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5.5: Conceptual Analysis of States of Matter and Phase Changes as a Function of Temperature

  • Page ID
    213146
  • Learning Objectives
    • Given the melting and boiling points of a substance, identify the states of matter that exist and the phases changes that occur for that substance across a range of temperatures.

    The previous three sections of this chapter have discussed temperature conversions, states of matter, and phase changes, respectively.  These concepts can be integrated with one another through a conceptual analysis of the states of matter that exist and the phase changes that occur for a substance across a range of temperatures.

    For example, consider molecular iodine, which melts at 387 Kelvin and boils at 457 Kelvin.  Identify the states of matter that exist and the phases changes that occur for molecular iodine between 350. Kelvin and 500. Kelvin.

    As stated in the previous section, a substance that is present at a temperature below its freezing point will exist exclusively in the solid state of matter.  If the temperature exceeds the boiling point of a substance, that chemical will be present only in the gaseous state of matter.  Finally, a substance will exist only as a liquid in between these temperatures.  Furthermore, complementary phase changes, which involve conversions between the same two states of matter, must both occur at the same singular temperature.  Finally, both of the states of matter that are associated with those transformations must exist at that phase change temperature.  

    Based on the given information, molecular iodine exists solely in the solid state of matter at temperatures below 387 Kelvin.  Between 387 Kelvin and 457 Kelvin, this chemical will only be present in the liquid state of matter.  At temperatures exceeding 457 Kelvin, this substance will exist exclusively in the gaseous state of matter.  Furthermore, freezing and melting are complementary phase changes, as are boiling and condensation.  Therefore, molecular iodine both freezes and melts at 387 Kelvin and, consequently, is present in both the solid and liquid states of matter at this temperature.  Finally, this chemical both boils and condenses at 457 Kelvin and, therefore, exists in both the gaseous and liquid states of matter at this temperature.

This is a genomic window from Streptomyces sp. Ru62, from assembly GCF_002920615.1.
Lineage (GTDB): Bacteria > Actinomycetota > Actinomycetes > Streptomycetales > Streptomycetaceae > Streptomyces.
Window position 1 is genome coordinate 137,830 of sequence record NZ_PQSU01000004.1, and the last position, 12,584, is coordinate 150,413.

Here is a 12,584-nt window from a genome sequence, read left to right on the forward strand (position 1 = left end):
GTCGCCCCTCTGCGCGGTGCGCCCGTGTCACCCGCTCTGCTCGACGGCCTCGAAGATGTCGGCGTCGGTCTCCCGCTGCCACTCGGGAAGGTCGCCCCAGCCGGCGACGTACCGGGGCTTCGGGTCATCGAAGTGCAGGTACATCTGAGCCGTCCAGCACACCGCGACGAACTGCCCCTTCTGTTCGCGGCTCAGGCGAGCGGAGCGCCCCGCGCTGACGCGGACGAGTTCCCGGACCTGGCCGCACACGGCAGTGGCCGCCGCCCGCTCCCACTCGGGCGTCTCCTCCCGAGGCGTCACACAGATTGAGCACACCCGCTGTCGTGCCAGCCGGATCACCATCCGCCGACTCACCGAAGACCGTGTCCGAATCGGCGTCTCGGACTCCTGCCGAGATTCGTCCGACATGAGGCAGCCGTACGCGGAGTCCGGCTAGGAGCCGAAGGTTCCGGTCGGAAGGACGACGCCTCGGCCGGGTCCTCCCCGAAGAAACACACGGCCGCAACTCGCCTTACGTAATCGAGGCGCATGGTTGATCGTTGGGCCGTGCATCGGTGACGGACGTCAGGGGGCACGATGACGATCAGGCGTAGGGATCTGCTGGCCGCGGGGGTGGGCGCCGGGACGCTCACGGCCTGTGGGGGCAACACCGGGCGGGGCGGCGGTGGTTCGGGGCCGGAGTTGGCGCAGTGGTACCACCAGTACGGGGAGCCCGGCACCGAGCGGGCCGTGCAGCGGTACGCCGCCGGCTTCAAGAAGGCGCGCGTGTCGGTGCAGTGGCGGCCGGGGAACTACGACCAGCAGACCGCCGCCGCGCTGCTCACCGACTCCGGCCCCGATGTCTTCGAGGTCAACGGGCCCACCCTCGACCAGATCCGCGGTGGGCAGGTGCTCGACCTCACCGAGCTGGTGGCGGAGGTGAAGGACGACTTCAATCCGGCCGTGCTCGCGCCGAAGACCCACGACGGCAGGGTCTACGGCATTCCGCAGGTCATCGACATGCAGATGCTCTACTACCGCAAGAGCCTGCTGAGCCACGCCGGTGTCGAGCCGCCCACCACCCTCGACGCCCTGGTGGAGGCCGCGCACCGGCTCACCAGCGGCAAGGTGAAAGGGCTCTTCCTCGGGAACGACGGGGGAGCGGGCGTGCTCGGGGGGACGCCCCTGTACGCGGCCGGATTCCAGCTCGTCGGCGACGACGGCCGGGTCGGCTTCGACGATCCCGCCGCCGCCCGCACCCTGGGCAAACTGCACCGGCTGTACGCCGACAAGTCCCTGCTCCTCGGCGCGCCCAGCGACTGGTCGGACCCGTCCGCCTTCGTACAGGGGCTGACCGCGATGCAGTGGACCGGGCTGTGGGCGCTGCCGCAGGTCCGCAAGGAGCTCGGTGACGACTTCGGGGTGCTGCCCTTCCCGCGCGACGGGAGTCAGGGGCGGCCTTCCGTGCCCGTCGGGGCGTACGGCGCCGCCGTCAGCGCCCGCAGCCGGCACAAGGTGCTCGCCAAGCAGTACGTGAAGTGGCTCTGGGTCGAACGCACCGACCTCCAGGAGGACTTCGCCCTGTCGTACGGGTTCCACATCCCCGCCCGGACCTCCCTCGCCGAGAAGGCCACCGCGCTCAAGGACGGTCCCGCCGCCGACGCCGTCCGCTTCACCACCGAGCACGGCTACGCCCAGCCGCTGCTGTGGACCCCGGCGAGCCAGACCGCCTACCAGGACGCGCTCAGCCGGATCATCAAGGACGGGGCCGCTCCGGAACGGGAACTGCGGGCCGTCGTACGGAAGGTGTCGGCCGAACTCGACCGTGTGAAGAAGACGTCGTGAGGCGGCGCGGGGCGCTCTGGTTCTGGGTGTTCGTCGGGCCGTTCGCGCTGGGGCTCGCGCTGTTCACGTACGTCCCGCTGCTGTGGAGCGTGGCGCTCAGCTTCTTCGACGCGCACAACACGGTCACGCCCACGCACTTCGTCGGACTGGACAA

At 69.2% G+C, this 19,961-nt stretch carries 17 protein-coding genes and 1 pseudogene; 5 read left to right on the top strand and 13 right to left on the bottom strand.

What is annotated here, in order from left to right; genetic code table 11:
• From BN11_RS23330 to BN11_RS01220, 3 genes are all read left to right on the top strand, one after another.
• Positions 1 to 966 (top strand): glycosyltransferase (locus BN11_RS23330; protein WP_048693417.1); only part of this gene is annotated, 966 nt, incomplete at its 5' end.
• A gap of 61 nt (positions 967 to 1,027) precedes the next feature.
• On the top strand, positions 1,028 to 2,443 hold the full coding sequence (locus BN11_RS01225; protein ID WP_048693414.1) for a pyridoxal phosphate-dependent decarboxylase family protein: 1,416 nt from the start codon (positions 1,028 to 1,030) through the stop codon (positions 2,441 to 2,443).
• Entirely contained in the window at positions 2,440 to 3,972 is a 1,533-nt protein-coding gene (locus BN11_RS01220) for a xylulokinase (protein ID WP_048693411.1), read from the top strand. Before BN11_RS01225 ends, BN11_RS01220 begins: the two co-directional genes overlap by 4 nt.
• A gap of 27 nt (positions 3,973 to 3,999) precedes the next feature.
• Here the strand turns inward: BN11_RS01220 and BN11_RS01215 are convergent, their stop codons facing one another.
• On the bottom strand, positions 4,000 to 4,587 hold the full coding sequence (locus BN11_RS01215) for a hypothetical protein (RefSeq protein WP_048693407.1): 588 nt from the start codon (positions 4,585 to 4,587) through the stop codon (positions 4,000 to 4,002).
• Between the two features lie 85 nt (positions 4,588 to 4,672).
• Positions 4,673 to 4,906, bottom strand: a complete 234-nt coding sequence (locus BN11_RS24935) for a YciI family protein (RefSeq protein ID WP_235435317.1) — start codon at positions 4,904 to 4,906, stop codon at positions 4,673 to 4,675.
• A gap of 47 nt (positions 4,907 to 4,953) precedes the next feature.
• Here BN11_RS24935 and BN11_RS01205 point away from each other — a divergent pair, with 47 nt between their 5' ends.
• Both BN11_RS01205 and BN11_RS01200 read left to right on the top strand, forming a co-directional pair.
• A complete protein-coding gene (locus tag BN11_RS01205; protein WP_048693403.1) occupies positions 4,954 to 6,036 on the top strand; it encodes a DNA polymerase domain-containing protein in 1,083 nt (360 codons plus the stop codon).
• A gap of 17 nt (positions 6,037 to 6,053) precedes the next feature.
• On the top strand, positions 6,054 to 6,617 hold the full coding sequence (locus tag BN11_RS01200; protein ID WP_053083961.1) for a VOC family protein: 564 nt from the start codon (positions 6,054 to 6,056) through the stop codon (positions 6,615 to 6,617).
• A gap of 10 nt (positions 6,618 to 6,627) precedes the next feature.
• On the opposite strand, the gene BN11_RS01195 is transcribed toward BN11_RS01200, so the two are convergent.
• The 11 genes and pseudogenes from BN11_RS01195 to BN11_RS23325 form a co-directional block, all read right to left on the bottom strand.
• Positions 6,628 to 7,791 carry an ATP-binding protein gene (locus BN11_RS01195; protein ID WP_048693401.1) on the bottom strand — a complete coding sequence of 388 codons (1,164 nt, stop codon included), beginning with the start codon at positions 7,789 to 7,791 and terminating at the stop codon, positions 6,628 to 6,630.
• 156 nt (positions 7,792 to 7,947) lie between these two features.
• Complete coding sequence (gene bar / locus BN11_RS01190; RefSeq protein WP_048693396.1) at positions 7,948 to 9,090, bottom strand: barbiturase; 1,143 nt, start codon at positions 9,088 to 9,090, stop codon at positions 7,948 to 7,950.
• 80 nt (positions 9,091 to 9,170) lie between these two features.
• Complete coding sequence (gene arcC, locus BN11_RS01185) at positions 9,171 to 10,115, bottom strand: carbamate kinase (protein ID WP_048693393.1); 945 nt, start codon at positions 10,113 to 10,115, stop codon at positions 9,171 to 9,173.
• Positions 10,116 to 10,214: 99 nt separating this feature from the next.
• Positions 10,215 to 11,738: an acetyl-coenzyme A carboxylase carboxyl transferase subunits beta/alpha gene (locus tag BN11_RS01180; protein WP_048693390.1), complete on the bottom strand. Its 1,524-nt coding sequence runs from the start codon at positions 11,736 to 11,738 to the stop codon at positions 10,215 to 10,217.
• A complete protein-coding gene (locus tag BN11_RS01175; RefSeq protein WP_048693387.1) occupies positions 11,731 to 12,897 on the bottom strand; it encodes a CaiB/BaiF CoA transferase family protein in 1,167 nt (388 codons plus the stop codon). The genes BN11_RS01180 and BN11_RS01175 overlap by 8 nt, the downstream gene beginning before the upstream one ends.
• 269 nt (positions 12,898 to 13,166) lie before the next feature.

This information can also be represented visually, as shown below in Figure \(\PageIndex{1}\).

    Conceptual Problem - Molecular Iodine.png
    Figure \(\PageIndex{1}\):  A summary of the states of matter that exist and the phases changes that occur for molecular iodine between 350. Kelvin and 500. Kelvin.
    Exercise \(\PageIndex{1}\)

    Consider phosphorus, which melts at 112 degrees Fahrenheit and boils at 537 degrees Fahrenheit.  Identify the states of matter that exist and the phases changes that occur for phosphorus between 50. degrees Fahrenheit and 650. degrees Fahrenheit.

    Answer
    A substance that is present at a temperature below its freezing point will exist exclusively in the solid state of matter.  If the temperature exceeds the boiling point of a substance, that chemical will be present only in the gaseous state of matter.  Finally, a substance will exist only as a liquid in between these temperatures.  Furthermore, complementary phase changes, which involve conversions between the same two states of matter, must both occur at the same singular temperature.  Finally, both of the states of matter that are associated with those transformations must exist at that phase change temperature.

    Based on the given information, phosphorus exists solely in the solid state of matter at temperatures below 112 degrees Fahrenheit.  Between 112 degrees Fahrenheit and 537 degrees Fahrenheit, this chemical will only be present in the liquid state of matter.  At temperatures exceeding 537 degrees Fahrenheit, this substance will exist exclusively in the gaseous state of matter.  Furthermore, freezing and melting are complementary phase changes, as are boiling and condensation.  Therefore, phosphorus both freezes and melts at 112 degrees Fahrenheit and, consequently, is present in both the solid and liquid states of matter at this temperature.  Finally, this chemical both boils and condenses at 537 degrees Fahrenheit and, therefore, exists in both the gaseous and liquid states of matter at this temperature.

    This information can also be represented visually, as shown below in Figure \(\PageIndex{2}\).
     
    Conceptual Problem - Phosphorus.png
    Figure \(\PageIndex{2}\):  A summary of the states of matter that exist and the phases changes that occur for phosphorus between 50. degrees Fahrenheit and 650. degrees Fahrenheit.
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